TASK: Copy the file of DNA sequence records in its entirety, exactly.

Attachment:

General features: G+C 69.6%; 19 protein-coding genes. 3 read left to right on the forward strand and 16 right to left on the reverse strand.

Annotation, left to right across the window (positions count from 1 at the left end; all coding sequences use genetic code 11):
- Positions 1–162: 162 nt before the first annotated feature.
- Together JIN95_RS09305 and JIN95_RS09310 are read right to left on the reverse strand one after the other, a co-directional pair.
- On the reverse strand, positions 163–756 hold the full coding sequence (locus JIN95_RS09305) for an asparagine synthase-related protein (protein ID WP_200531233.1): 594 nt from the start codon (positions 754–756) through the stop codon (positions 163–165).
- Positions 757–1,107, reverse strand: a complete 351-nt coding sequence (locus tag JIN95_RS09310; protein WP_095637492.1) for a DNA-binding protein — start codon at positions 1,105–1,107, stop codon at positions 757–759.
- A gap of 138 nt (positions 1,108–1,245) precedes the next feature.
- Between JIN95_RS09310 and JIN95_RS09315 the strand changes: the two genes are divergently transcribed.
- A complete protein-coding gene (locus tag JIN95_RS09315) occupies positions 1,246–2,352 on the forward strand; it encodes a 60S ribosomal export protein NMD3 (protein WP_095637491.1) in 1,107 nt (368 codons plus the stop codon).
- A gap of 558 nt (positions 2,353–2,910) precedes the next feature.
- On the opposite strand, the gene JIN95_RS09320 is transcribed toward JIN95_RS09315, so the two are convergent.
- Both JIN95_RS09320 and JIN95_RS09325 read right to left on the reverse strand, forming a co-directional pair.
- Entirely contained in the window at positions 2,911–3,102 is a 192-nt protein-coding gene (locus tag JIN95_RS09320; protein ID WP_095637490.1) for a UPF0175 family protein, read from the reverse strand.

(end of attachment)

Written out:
General features: G+C 69.6%; 19 protein-coding genes. 3 read left to right on the forward strand and 16 right to left on the reverse strand.

Annotation, left to right across the window (positions count from 1 at the left end; all coding sequences use genetic code 11):
- Positions 1–162: 162 nt before the first annotated feature.
- Together JIN95_RS09305 and JIN95_RS09310 are read right to left on the reverse strand one after the other, a co-directional pair.
- On the reverse strand, positions 163–756 hold the full coding sequence (locus JIN95_RS09305) for an asparagine synthase-related protein (protein ID WP_200531233.1): 594 nt from the start codon (positions 754–756) through the stop codon (positions 163–165).
- Positions 757–1,107, reverse strand: a complete 351-nt coding sequence (locus tag JIN95_RS09310; protein WP_095637492.1) for a DNA-binding protein — start codon at positions 1,105–1,107, stop codon at positions 757–759.
- A gap of 138 nt (positions 1,108–1,245) precedes the next feature.
- Between JIN95_RS09310 and JIN95_RS09315 the strand changes: the two genes are divergently transcribed.
- A complete protein-coding gene (locus tag JIN95_RS09315) occupies positions 1,246–2,352 on the forward strand; it encodes a 60S ribosomal export protein NMD3 (protein WP_095637491.1) in 1,107 nt (368 codons plus the stop codon).
- A gap of 558 nt (positions 2,353–2,910) precedes the next feature.
- On the opposite strand, the gene JIN95_RS09320 is transcribed toward JIN95_RS09315, so the two are convergent.
- Both JIN95_RS09320 and JIN95_RS09325 read right to left on the reverse strand, forming a co-directional pair.
- Entirely contained in the window at positions 2,911–3,102 is a 192-nt protein-coding gene (locus tag JIN95_RS09320; protein ID WP_095637490.1) for a UPF0175 family protein, read from the reverse strand.